A website called My Body Gallery for Men is a blog dedicated to sharing stories about body image from the perspective of men. While there are indeed submissions from overweight men, one striking difference from the women’s section is that more submissions in the men’s section are about looking older, bigger and being heavier. One submission titled, “Small Guy with a Big Heart,” is a brief window into the experiences of a 29 year-old man and his struggles with body image. I found that I was able to relate to a lot of his experiences such as being asked for a identification when purchasing items he was old enough to buy (such as alcohol at a bar). He later writes, “I joined this site so that smaller guys can understand that some of them won’t gain mass (like many advertisements say) and they should appreciate what they have and not be dissapointed.”

         Upon reading the nameless authors post, I found it striking how at a glance, he seemed physically large but in reality, he was very thin being 5’-8” and weighing only 119 lbs. I find that many males in my generation can relate to working out at the gym and taking lots of supplements and protein rich foods to gain muscle mass, or even to replace fat with muscle. But what really strikes me is that he, a third year nursing student reveals the fact that some men will just simply not be able to gain large amounts of muscle mass such as himself. He notes as well, that, “I also want the bigger people to understand that it’s equally difficult to become smaller.”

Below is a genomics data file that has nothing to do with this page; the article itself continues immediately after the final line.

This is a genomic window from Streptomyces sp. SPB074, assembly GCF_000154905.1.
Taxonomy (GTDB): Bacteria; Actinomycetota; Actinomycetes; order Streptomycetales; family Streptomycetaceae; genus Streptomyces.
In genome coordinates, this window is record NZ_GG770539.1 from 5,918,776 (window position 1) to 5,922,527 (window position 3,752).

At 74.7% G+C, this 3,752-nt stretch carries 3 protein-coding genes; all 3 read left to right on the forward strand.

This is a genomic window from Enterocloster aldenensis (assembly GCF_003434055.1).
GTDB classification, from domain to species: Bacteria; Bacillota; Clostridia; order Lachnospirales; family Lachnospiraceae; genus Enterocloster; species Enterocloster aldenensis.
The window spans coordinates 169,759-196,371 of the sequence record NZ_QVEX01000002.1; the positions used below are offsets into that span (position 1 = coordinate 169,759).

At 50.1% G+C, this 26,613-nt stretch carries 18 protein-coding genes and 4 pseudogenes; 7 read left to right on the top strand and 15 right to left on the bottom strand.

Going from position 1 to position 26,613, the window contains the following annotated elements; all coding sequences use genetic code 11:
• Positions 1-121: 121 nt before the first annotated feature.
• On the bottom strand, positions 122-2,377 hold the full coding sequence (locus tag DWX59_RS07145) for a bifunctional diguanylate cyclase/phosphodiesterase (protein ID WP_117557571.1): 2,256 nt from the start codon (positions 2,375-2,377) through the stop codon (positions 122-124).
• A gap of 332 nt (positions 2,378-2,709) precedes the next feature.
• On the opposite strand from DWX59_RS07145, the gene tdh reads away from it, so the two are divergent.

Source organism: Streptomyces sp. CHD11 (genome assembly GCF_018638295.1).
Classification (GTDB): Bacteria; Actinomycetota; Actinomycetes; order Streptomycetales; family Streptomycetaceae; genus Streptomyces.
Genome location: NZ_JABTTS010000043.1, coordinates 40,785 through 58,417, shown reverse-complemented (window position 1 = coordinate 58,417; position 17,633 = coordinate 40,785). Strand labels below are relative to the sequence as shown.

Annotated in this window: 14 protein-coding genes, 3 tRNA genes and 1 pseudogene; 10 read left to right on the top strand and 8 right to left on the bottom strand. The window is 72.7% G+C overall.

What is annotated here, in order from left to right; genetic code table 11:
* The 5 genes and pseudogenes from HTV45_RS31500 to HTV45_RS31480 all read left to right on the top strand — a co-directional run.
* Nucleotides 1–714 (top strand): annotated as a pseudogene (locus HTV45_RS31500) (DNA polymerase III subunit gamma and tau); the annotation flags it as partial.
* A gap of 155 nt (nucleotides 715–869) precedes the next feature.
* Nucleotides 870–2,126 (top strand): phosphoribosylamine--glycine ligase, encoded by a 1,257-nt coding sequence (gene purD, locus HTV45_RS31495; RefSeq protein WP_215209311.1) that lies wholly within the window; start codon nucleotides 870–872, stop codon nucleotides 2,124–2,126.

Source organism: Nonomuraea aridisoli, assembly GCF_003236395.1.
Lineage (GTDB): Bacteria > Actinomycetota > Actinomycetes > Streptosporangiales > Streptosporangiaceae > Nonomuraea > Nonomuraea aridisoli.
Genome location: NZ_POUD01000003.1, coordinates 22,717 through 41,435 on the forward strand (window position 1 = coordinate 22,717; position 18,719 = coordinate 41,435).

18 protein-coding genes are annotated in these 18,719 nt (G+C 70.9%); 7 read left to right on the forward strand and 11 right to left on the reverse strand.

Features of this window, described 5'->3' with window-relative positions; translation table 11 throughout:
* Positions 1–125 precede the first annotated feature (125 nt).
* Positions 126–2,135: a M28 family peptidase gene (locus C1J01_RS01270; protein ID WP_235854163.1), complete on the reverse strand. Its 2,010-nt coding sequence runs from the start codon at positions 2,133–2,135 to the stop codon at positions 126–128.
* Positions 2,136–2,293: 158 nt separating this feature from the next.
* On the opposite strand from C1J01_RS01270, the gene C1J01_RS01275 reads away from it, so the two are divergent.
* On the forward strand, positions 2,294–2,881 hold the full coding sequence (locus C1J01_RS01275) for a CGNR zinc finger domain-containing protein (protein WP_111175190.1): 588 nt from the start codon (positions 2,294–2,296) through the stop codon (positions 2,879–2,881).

In the past 20 years and beyond, the millennial generation of males will often see media that depicts males with chiseled abs and large muscles often times these images depict these men as essentially being dominant. As such, young men are often quick to boost the perception of their masculinity through boasting about how much they can bench-press. This begs the question, why are young boys so concerned about their not-yet fully developed bodies being so different from what they see in the media?